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So close yet so far. A knarly section of hike a bike combined with a lazy morning, finds us riding into dusk after fording the final river crossing

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Something that proved a little too much for the trio of puppies that had been following us all day from a small estancia, calling for an emergency rescue and a bit of a soaking…. Not ideal given the chilly temperatures.

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In classic fashion we finally roll into Ushuaia under the cover of darkness, exhaustion and cold prevailing over the triumph of finally reaching our goal. Time to rest up and let it slowly sink in, celebrating with Nathan in the only way cyclists know how; cheap wine and a large pot of pasta. A job well done lads! The ‘Yesteryear’ filter seemed appropriate here; the end of a trip which will no doubt prove to be a life defining endeavour for all of us.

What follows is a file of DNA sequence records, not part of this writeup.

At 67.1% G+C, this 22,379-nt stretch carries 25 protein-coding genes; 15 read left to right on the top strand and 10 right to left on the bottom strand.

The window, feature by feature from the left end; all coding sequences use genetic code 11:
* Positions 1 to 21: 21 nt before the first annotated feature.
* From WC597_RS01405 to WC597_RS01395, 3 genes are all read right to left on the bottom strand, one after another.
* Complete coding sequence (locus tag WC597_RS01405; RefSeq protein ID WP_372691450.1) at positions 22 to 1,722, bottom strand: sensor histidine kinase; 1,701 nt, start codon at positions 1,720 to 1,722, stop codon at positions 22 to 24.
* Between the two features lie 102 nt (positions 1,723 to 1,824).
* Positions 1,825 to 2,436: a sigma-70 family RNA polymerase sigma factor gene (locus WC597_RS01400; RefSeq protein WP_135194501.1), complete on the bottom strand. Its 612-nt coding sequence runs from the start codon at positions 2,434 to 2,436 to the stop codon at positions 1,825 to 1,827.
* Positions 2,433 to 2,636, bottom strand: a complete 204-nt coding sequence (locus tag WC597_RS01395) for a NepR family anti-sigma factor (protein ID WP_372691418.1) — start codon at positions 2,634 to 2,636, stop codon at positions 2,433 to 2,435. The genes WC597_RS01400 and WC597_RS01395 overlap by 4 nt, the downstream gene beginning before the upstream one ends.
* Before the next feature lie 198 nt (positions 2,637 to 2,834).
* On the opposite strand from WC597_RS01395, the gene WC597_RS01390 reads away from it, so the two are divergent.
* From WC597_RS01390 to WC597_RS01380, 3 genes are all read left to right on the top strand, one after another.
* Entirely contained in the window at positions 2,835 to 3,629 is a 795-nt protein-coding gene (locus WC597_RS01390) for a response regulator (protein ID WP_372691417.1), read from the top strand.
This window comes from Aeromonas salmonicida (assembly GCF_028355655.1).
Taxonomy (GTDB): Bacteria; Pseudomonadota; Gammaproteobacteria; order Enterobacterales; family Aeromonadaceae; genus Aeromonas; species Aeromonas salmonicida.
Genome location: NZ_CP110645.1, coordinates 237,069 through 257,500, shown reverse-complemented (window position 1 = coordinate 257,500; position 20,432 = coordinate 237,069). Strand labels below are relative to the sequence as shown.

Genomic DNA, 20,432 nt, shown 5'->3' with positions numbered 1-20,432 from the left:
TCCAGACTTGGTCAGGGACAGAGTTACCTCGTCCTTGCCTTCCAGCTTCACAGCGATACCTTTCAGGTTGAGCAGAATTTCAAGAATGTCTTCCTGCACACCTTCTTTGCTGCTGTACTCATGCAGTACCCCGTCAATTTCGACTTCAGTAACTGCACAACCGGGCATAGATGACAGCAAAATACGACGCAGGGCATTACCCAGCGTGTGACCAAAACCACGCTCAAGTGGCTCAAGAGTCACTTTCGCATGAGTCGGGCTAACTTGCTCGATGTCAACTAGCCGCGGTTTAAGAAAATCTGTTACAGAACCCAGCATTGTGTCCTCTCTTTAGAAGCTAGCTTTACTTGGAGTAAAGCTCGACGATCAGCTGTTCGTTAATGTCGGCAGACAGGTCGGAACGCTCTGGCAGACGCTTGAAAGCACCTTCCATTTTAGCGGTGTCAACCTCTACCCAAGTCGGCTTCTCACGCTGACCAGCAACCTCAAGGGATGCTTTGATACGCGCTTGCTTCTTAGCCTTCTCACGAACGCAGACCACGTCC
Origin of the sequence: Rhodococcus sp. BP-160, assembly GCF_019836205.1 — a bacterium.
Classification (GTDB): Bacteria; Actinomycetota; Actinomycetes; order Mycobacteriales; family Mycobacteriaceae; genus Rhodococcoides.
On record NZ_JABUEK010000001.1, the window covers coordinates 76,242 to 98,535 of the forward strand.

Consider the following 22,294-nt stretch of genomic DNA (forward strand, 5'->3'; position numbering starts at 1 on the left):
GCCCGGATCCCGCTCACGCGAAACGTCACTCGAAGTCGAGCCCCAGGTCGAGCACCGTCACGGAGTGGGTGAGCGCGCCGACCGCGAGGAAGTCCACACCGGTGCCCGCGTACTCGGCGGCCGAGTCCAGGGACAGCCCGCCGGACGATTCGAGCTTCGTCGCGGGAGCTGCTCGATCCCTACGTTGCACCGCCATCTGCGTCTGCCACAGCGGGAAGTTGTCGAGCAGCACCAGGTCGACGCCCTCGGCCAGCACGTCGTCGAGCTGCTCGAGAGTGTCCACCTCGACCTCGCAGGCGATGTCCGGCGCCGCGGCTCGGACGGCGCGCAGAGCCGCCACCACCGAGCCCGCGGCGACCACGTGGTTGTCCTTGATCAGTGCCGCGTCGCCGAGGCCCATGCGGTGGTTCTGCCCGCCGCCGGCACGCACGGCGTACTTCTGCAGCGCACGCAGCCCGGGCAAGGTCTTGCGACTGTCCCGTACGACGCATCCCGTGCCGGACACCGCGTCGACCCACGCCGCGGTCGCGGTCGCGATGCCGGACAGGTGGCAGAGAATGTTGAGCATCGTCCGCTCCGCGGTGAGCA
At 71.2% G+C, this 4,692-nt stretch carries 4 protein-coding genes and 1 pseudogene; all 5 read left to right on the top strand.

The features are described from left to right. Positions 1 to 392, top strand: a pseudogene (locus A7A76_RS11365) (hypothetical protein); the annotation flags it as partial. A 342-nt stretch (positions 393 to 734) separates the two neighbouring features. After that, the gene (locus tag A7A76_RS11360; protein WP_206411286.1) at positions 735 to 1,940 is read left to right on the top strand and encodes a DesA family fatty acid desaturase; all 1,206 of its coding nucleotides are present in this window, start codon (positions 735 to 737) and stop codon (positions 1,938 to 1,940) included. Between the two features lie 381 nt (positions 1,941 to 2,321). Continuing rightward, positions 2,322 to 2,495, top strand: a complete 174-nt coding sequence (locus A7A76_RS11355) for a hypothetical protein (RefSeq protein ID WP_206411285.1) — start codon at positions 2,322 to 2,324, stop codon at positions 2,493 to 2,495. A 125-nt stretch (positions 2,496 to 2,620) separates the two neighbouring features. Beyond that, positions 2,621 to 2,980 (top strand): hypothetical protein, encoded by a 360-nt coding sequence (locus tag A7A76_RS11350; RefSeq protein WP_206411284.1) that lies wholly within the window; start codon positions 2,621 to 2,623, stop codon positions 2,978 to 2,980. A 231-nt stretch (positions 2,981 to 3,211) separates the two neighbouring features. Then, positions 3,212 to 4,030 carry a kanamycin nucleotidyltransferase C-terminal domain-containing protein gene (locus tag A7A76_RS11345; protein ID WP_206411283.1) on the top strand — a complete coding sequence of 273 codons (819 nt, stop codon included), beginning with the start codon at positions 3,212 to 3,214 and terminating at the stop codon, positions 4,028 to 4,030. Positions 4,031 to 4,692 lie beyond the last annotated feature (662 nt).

Fin del Mundo, Fin del Viaje:

They said it would never happen, they said I’d die of boredom, bears or bandits;

Prudhoe Bay 05.08.2013 to Ushuaia 16.05.2015 (….and not the way Google Maps would take you)

A big thanks to all those, of which there are literally hundreds, who’ve helped me out along the way. Muchas gracias a todo por su ayuda. 99% of humans are nice people, we live on a seriously cool planet and I feel incredibly fortunate to have had the chance to explore this great swathe of it. Thanks for following along, it’s been fun to share. ‘The Ride South’ may be over, but the Americas adventure isn’t done just yet, more on that soon…

“Twenty years from now you will be more disappointed by the things you didn’t do than by the ones you did do. So throw off the bowlines. Sail away from the safe harbor. Catch the trade winds in your sails. Explore. Dream. Discover.” — Mark Twain